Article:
It’s odd that they implied heavy foresight and employed contingency plans three times in the secondary, but not once with the tight end position. The team lost Uzomah in free agency and have expiring contracts after 2022 with Hayden Hurst and Drew Sample.
As mentioned in our Day Three winners and losers, Bates, Bell and Brandon Wilson all have expiring contracts after this season. We know the history and lack of movement on a long-term deal with Bates, so the selection of three defensive backs with two likely having safety roles will be affecting things in this group going forward.
The selections of Daxton Hill and Tycen Anderson signal a couple of things. Number one, it’s a possible sign that the Bates and Bengals camp are far apart on any kind of long-term solution. And, secondly, it gives Cincinnati more leverage and power in the talks for all three players going forward.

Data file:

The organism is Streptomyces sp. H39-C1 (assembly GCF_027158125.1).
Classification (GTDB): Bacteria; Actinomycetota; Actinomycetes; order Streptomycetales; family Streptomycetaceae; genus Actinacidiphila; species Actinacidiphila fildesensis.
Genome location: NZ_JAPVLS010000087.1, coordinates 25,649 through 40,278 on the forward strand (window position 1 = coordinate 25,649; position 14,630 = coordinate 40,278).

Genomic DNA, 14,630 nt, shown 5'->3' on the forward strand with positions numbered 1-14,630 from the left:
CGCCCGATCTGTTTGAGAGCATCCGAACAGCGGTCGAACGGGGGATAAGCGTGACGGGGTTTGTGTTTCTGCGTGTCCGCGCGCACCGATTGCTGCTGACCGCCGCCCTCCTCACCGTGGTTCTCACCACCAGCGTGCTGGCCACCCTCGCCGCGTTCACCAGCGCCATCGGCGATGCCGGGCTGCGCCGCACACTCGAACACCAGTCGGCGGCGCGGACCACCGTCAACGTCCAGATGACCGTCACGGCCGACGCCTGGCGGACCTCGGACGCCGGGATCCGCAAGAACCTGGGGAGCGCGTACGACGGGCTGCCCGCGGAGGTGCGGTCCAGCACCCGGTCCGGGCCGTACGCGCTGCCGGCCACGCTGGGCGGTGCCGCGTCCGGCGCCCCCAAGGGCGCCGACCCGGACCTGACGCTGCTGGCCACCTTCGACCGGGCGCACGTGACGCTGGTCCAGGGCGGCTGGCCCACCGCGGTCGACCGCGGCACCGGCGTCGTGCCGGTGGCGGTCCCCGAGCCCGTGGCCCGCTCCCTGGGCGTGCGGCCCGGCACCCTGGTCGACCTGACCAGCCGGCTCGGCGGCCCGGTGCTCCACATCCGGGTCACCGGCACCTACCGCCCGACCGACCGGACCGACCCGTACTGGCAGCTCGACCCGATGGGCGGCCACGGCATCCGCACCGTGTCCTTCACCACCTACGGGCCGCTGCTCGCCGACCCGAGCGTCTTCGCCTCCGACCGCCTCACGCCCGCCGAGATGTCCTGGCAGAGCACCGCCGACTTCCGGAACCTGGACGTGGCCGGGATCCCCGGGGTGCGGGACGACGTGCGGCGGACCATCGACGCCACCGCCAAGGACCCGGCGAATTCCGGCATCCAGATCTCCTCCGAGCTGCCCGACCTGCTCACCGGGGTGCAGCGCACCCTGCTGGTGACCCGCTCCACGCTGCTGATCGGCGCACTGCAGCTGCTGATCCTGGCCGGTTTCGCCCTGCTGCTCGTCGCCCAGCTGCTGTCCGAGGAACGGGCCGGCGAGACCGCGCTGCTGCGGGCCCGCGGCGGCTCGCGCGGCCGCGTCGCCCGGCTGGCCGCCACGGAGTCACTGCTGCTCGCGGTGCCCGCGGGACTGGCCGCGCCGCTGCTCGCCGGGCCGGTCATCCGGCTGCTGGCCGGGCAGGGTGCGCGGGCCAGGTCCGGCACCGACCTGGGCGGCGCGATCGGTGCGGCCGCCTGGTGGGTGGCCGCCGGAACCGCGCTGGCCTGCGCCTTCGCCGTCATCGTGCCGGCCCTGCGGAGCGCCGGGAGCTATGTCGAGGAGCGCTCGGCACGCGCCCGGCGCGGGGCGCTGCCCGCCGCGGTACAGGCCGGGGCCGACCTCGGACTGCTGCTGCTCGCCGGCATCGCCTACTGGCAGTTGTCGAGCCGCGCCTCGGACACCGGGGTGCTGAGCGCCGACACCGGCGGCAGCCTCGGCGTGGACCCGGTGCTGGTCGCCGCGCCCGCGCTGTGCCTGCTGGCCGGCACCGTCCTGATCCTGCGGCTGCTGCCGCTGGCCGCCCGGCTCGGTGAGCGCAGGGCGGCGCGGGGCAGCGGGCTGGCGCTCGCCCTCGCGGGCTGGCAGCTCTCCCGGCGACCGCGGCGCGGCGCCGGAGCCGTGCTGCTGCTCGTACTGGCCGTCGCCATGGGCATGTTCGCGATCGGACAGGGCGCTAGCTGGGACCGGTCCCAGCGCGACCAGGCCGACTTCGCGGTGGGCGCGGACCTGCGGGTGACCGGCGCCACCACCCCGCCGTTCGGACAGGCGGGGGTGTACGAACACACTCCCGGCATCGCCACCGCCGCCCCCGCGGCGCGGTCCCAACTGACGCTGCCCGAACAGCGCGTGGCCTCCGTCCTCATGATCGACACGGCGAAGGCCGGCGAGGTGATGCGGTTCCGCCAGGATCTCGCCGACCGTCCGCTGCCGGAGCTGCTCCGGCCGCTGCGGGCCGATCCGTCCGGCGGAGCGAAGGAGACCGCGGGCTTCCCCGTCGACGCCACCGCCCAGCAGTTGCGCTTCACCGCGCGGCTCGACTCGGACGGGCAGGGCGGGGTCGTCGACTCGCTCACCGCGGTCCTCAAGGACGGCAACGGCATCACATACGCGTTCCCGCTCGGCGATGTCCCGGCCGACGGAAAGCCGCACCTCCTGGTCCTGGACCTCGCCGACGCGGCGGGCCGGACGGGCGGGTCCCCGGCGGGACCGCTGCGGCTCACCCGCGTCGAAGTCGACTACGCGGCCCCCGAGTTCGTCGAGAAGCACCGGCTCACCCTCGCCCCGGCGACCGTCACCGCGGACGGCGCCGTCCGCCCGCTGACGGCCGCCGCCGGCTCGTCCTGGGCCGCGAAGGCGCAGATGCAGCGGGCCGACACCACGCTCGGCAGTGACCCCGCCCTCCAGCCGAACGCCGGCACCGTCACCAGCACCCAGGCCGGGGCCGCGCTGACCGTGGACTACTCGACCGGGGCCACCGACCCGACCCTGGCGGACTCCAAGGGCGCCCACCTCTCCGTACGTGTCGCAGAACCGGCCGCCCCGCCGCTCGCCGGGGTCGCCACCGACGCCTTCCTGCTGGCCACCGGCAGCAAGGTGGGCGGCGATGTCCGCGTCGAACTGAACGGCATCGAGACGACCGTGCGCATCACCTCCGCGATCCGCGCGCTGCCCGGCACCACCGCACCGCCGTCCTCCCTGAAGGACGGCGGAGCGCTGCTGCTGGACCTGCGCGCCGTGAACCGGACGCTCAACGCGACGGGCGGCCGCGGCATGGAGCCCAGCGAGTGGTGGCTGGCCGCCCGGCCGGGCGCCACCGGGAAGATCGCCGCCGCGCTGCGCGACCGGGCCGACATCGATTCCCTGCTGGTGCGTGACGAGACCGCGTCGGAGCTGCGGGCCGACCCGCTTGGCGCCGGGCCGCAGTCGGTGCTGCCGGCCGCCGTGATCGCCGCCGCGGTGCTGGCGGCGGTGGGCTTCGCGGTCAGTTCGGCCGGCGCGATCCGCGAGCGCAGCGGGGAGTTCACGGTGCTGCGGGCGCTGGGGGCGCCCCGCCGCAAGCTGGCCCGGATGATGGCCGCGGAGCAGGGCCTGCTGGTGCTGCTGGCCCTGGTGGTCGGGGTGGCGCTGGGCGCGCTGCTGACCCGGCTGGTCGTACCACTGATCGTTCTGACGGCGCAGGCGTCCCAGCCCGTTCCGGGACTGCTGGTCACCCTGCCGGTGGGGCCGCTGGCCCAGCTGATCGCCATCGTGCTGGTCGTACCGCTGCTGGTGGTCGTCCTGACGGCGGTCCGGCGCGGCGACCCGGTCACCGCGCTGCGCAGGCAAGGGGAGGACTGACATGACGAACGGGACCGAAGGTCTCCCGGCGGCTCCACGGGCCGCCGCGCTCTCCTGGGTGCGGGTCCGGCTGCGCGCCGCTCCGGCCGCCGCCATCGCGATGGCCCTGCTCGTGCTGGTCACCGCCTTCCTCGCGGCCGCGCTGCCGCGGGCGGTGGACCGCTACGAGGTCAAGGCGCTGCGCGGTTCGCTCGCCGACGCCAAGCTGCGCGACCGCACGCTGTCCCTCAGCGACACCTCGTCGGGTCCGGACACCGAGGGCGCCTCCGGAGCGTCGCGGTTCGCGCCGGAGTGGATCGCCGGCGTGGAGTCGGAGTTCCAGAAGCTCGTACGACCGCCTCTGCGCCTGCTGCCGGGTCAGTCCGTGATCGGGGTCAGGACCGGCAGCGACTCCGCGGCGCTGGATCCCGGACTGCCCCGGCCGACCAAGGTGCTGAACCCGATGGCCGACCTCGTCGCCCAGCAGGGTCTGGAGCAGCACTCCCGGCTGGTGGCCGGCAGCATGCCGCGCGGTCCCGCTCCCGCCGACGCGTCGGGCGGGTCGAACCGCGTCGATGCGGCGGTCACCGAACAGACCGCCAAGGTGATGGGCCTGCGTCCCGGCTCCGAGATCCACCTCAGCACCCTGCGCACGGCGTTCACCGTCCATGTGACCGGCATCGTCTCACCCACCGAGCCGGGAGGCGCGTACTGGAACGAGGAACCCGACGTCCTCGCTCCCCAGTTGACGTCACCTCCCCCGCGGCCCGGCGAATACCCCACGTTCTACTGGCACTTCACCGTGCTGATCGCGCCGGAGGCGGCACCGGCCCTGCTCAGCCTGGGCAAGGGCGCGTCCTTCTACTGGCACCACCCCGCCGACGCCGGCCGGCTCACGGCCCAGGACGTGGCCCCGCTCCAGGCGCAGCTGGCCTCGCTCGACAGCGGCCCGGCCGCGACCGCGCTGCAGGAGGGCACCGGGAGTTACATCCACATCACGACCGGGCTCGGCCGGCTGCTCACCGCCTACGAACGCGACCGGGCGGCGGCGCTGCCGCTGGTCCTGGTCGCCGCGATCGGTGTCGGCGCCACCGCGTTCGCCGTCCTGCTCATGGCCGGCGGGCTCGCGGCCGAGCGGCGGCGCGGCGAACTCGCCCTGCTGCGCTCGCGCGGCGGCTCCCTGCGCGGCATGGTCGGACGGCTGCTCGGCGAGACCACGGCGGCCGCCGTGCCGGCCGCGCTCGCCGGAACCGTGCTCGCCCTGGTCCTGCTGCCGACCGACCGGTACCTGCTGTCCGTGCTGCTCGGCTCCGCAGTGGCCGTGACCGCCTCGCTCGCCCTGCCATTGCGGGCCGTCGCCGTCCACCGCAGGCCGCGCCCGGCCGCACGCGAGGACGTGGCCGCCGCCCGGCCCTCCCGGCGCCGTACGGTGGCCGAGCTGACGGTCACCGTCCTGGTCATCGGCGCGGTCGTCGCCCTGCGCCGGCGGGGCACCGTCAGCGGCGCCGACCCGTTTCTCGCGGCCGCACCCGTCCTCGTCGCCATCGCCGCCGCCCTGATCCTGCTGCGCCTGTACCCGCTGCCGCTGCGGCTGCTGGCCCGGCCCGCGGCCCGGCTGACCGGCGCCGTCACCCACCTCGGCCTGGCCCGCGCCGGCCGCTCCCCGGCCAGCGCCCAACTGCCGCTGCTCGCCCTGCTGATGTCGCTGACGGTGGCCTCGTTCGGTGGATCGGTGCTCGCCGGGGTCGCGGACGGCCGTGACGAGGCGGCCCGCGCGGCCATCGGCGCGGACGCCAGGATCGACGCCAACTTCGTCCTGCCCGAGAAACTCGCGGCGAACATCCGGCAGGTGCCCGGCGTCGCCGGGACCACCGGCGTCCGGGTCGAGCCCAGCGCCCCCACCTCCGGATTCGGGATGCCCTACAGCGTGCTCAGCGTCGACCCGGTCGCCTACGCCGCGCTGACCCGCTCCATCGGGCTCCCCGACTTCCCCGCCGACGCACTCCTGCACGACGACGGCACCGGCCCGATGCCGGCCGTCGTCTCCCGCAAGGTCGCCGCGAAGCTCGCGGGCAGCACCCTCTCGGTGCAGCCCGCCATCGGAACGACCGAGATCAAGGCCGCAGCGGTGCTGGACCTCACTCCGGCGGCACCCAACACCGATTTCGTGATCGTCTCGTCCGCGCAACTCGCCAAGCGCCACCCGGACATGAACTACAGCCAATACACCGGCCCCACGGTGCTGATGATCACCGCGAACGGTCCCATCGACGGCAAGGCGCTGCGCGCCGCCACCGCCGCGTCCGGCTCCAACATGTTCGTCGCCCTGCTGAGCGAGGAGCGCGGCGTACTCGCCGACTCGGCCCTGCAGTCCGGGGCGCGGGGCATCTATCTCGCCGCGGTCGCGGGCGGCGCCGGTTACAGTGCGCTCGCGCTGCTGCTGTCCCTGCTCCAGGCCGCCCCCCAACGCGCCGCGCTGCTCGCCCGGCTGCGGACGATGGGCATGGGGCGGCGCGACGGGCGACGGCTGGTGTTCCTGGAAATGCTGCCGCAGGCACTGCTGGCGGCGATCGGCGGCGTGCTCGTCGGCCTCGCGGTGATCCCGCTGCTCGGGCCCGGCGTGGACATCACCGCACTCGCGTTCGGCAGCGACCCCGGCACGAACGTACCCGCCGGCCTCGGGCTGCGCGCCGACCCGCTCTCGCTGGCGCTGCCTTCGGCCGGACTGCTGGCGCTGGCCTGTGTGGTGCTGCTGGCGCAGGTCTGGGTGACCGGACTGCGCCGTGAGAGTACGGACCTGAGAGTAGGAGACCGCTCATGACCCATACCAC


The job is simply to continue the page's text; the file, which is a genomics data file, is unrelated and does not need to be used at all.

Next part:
Apple had a solid 2021 season and was a nice surprise for the Bengals. Personally speaking, he’s top of the list for our “Unsung Hero of the Year” award, for stepping up with Trae Waynes and playing some of the best football of his professional career.
Yet, when the Bengals didn’t land Stephon Gilmore (however realistic or not that was), we knew cornerback was going to be high on the draft priority list. Hill will be a Swiss Army Knife piece, likely taking over the Ricardo Allen role initially, but Taylor has already noted that Taylor-Britt will be vying for an outside corner spot.
After exciting classes and offensive picks in the first two rounds in all three previous Zac Taylor draft, Callahan’s unit took a backseat on Saturday. It didn’t help that the Bengals ended the weekend with less picks than what they started with, but only one of six selections went on his side of the ball.